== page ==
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  • Writer's pictureThe San Juan Daily Star

Governor urges fiscal board to stop ‘micromanaging’ the island gov’t



Financial Oversight and Management Board Executive Director Robert Mujica said in his response to Gov. Pedro Pierluisi that what needs to happen between the island government and the board is to clarify what the standards of accountability and transparency are under PROMESA and “what we need to achieve them,” “because the board is not indefinite and has to go.”

By The Star Staff


Gov. Pedro Pierluisi Urrutia asked the Financial Oversight and Management Board on Wednesday “to reduce the barriers that have resulted in an increase in bureaucracy and costs.”


Pierluisi based his request on Section 209 of the Puerto Rico Oversight, Management and Economic Stability Act (PROMESA).


“The stated goal of Congress for PROMESA and the board’s mandate is to help Puerto Rico achieve fiscal responsibility and access to capital markets. That said, the fiscal plan should not encourage a process to micromanage the government and its public corporations, which could result in the perpetuation of the existence of the board,” the governor said during the virtual public meeting of the board. “Given the implementation of the government’s adjustment plan and the other debt restructurings completed, I firmly believe that, as a fiscally responsible measure, the board must take concrete steps to reduce the bureaucratic costs associated with its policies and procedures.”


“While I recognize that PROMESA has provided useful accountability and transparency barriers for Puerto Rico, its implementation has been and continues to be extremely costly and has created a parallel bureaucracy that does not help position our economy in a more competitive light,” he added.


Pierluisi, whose bid for re-election was denied in last Sunday’s New Progressive Party gubernatorial primary, which was won by Resident Commissioner Jenniffer González Colón, said he also believes that the oversight board with its requirements seeks to remain in Puerto Rico.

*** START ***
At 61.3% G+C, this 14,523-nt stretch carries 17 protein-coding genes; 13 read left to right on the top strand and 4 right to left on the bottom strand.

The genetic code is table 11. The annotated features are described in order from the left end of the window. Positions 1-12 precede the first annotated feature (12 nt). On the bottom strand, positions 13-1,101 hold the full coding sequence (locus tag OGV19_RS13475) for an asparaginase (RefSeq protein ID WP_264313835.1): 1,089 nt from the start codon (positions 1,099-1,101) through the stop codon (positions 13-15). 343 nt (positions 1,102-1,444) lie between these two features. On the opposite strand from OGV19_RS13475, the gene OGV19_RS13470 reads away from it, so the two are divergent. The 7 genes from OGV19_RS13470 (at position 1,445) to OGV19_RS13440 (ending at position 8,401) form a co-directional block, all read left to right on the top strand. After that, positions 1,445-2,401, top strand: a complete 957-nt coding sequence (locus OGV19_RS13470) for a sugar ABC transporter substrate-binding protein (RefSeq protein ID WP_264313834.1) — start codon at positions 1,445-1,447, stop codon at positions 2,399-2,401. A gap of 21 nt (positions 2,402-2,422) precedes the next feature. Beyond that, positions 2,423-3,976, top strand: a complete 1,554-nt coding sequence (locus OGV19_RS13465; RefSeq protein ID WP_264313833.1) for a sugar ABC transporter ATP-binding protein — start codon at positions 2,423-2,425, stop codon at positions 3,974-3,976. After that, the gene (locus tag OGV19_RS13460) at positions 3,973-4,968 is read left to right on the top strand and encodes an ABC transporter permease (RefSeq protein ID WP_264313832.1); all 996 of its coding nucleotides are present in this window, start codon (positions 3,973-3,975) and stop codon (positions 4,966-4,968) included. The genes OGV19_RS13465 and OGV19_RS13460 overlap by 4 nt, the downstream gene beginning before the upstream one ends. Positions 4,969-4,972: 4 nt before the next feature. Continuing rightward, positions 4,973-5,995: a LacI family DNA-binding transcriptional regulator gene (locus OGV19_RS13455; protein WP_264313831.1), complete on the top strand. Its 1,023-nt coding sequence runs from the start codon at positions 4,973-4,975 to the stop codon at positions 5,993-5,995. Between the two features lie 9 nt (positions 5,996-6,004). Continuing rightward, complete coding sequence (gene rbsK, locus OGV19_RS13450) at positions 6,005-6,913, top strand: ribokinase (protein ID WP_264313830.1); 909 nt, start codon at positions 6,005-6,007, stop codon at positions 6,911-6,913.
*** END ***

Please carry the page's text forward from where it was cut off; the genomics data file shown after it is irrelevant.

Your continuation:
“In my view, we are on track to achieve four balanced budgets by the end of fiscal year 2025,” he said. “This will become clearer with the upcoming audited financial statements. In terms of gaining access to the capital markets at reasonable rates, I am deeply concerned about the requirements that have been included in the certified tax plan, as they appear to be overkill on the part of the board. For example, the board indicates that it will evaluate the government’s ability to achieve relevant investment grade credit rating metrics and/or the ability to achieve and maintain an investment grade credit rating on its debts. This statement appears to require the government to achieve investment grade ratings in order to demonstrate market access.” “In my opinion,” the governor said, “this is much more than PROMESA requires and could result in the board existing for much longer than reasonably necessary at the expense of the people of Puerto Rico.”


“There is simply no basis or justification for the board to arbitrarily establish requirements that go beyond the language of PROMESA and that also appear to be at odds with the opinions of the markets,” Pierluisi continued. “I also question the board’s reliance on and reference in the Certified Fiscal Plan to metrics and criteria from only one of the nationally recognized rating agencies. The concept of market access at reasonable rates is highly subjective, as it does not establish specific numbers, benchmarks, thresholds or metrics of any kind. I am a firm believer in free markets and that the only determinant of market access at reasonable rates should be the markets themselves. Markets determine how much an issuer will have to pay in interest rates and how much it will be allowed to borrow. I say we let the markets speak.”


The governor went on to say that he wants “to make it clear that PROMESA and the Board have fulfilled the purpose of allowing Puerto Rico to adjust its balance sheet and achieve a sustainable level of debt.”


“However, I know for a fact, because I was a member of Congress at the time, that the intention behind PROMESA was not to establish a board that would become a parallel government that could prolong its presence,” Pierluisi said.


Oversight Board Executive Director Robert Mujica said by way of a response that “we are seeing this for the first time.”


“And I think it’s a conversation we need to have to make sure not only that we’re clear about what the standards are, but what we need to achieve them,” he said. “And we all need to redouble our efforts to make sure that happens because the board is not indefinite and has to disappear.”

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1 kommentar


William Rosa
William Rosa
06 juni

Better than a wounded bird, Mr. Pierluisi actions mimic a hooked fish trying to get free from the hook that caught him. His position regarding the longevity and efficacy of the Board in the wake of his political defeat begs several questions: why now, are you helping PR by alerting us or, you believe in what you are saying?

It seems that he had known much more about the Board than what we were told; it seems that he could have prevented the bankruptcy crisis. Unfortunately for the Board, Mr. Pierluisi's warnings, expose probable goals that had not been verbalized yet, His analysis of the Board's situation, leaned on its own documents, questioning the authority of the Board while referencing…

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